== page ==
by Wendy Strgar September 03, 2010
The recent opening of time in my life has shined a light on this ancient and wise perception of life’s meaning. Relaxing the tempo opened up a golden moment of togetherness today at the lake with my four children and one of their oldest friends. We sat on a giant floatie in the middle of a beautiful nearby lake. Having all the kids together these days in a shared activity is increasingly rare as they get older and all the more special for its infrequence.
Floating through the afternoon, laughing in the middle of so much beauty surrounded by the people that actually lived inside of me at the beginning of knowing them is a unique and visceral experience. Loving people sometimes happens most profoundly as a visceral experience. I was so happy right then and it occurred to me happiness takes practice at least for some of us.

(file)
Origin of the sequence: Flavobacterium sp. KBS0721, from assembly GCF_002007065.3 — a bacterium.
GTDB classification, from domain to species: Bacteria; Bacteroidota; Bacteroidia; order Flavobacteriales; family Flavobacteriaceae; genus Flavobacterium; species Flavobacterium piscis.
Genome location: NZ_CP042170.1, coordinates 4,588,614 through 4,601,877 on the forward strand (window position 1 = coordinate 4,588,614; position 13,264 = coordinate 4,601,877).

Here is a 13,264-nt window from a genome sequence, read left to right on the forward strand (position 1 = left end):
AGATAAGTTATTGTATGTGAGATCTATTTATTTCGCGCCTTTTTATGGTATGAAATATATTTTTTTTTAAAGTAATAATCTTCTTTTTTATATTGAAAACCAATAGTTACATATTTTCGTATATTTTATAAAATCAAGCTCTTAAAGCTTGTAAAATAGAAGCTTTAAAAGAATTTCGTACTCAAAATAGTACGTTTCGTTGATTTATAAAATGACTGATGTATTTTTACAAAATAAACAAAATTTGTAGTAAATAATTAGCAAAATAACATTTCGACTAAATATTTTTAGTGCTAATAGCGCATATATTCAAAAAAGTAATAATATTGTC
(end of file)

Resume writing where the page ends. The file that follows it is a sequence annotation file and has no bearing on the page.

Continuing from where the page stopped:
Prioritizing the times that make us happy and then recognizing the moments that feel good seems like stating the obvious but I don’t think I am alone in not noticing and not choosing well. I don’t know how many times I have to be reminded how brief and golden these moments are.
Today the reminder followed right behind the sweetness. My younger son called in tears in the middle of his soccer practice with a kick to the head. Happily, it was more frightening than injurious, but he will have a big bump for a few days. We all sat with the reminder though. Life and all those we love are fragile. The central connections in life are strong and tenuous all at once.
Out of all of that, what is there to search for and practice more than happiness.
by Wendy Strgar October 25, 2018
“It is only with the heart that one can see rightly; what is essential is invisible to the eye.” –Antoine de Saint-Exupery
We believe we are making it better by shielding ourselves from our own pain. This is a fool’s errand, for the pain we refuse to feel and acknowledge doesn’t dissipate from our lacking attention, but rather collects in our heart center with a weightiness that we often cannot name or discern. So fearful are we, of the potential of a broken heart, that we inadvertently refuse to open our hearts at all.
by Wendy Strgar September 13, 2018